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Press Release

March 18, 2019

Young Filipino scholars take cue from Japan's work ethic, governance system

Young Filipino scholars from several government agencies in the Philippines are taking cue from the Japanese work ethic and governance system.

The scholars – Mae Richelle Belmes, Rafael Guerrero, and Genevieve Gamueta – were among the recipients of the Japanese Grant Aid for Human Resource Development Scholarship or JDS meant to support the Philippines' human resource development efforts towards nation building.

The three scholars, from the Commission on Elections (Comelec), Department of Budget and Management (DBM), and City Government of Davao, respectively, said their scholarship gave them opportunities to learn from the Japanese work ethic and attention to detail in designing and implementing programs for their citizens.

Belmes, 36, pursuing her master's in public administration in International Christian University (ICU), said "The scholarship brought me great opportunities that widened my perspective and critical understanding on social issues and public policies. With my learnings and experiences in Japan, I wish to become more effective in implementing mandates and policies of my agency upon my return to the Philippines. Focusing my study on the Dap-ay system of governance that entails collective democracy—empowering people towards collective action and maximizing every human potential for the common welfare, I became more judicious in utilizing various social dynamics to manage election and ensure electoral security."

Meanwhile, Guerrero, 25, who is taking up the same course in ICU, added that his study experience in Japan is helping him develop his leadership skills and understand better political and international issues. "Japan places importance on planning and designs their programs with citizens as customers in mind. I hope that when I go back to the Philippines, I'd be able to share this experience in my department and contribute to providing an environment where citizens can make better choices and are able to realize their full potential as nation-builders," he said.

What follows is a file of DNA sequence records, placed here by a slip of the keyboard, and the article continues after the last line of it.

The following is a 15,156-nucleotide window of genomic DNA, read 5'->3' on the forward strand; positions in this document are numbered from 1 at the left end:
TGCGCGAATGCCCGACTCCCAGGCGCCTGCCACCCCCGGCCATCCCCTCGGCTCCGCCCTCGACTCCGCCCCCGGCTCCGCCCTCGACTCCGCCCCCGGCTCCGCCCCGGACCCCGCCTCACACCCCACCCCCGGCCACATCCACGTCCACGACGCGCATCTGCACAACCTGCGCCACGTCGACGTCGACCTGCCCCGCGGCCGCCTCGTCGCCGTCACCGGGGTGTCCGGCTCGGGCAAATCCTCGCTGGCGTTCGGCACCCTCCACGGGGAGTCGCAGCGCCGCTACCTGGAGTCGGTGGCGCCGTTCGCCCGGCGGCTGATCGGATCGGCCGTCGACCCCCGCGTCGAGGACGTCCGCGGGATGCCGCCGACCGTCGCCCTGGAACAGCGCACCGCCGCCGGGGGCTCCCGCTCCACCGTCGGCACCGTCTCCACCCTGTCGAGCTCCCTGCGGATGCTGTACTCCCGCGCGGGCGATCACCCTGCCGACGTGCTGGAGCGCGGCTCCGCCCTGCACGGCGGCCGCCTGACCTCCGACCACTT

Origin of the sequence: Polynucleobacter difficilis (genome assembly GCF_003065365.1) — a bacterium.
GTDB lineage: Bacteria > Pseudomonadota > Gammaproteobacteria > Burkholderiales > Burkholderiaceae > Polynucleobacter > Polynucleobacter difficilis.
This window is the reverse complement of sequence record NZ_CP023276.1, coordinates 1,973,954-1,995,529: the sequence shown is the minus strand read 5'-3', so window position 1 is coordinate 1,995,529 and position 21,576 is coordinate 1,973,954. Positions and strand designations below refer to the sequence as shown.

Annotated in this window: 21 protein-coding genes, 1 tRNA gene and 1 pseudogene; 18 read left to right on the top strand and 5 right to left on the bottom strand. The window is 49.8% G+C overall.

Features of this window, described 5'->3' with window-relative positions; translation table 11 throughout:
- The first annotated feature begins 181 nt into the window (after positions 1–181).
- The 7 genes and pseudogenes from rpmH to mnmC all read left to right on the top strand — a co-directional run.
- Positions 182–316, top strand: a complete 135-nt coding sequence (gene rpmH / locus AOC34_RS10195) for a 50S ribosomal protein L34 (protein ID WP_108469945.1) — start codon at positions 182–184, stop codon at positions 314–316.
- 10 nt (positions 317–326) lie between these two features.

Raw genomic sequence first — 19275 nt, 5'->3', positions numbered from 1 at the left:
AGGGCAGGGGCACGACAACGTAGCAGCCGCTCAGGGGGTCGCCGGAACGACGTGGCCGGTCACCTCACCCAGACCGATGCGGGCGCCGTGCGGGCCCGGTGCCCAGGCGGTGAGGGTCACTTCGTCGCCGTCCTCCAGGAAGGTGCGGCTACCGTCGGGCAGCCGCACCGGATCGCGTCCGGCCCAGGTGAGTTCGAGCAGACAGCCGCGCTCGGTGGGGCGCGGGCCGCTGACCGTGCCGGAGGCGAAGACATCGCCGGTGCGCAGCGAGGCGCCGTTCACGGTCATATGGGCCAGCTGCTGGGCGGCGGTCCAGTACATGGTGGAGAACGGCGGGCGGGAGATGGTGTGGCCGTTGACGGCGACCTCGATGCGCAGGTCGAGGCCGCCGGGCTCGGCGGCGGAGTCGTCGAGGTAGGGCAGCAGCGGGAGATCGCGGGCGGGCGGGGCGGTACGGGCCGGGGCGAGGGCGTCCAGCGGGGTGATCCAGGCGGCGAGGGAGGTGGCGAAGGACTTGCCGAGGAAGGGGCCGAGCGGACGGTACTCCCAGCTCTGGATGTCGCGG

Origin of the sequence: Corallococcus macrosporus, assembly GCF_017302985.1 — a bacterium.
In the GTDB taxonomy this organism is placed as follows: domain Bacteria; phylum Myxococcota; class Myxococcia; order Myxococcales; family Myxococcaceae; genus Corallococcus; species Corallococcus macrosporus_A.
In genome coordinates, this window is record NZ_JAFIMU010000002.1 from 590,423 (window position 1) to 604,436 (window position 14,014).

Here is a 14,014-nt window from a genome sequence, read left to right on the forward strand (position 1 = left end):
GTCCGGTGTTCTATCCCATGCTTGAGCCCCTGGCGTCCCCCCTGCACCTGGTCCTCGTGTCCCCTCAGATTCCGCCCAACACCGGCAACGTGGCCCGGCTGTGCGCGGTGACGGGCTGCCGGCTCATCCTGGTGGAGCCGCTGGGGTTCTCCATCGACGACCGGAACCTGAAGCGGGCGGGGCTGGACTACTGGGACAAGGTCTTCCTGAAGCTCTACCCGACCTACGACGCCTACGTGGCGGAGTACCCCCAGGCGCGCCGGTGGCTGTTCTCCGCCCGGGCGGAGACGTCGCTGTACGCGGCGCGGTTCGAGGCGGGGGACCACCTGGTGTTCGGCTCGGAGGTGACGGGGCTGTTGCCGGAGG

Another JDS scholar Gamueta who studies public policy at Japan's National Graduate Institute for Policy Studies (GRIPS) shared that she will apply her course in developing a barangay financial management system for Davao. "Seeing Japan makes me aspire for bigger things for the Philippines. I'd like to contribute to introducing innovations I saw in Japan when it comes to revenue collection, for example."

The three scholars left in 2017 and 2018 for their studies in Japan. The JDS program is among the assistance of JICA to develop leaders from various fields and contribute to human resource development of partner countries. "For Japan, education and human resource development became the foundation that led to the economic achievements we have until today. We like to encourage the recipients of our scholarship in the Philippines to make full use of their studies in Japan to give back to their country and contribute to their respective government agencies," said JICA Chief Representative in the Philippines Yoshio Wada.

Since the launch of the JDS in the Philippines in 1999, more than 300 Filipinos have received the scholarship.

PhotoBelmes (second from left) and Guerrero (second from right) gather with their fellow JDS scholars at International Christian University

PhotoJDS scholar Gamueta (left) discussing with Professor Akira Nakamura (right) at the National Graduate Institute for Policy Studies


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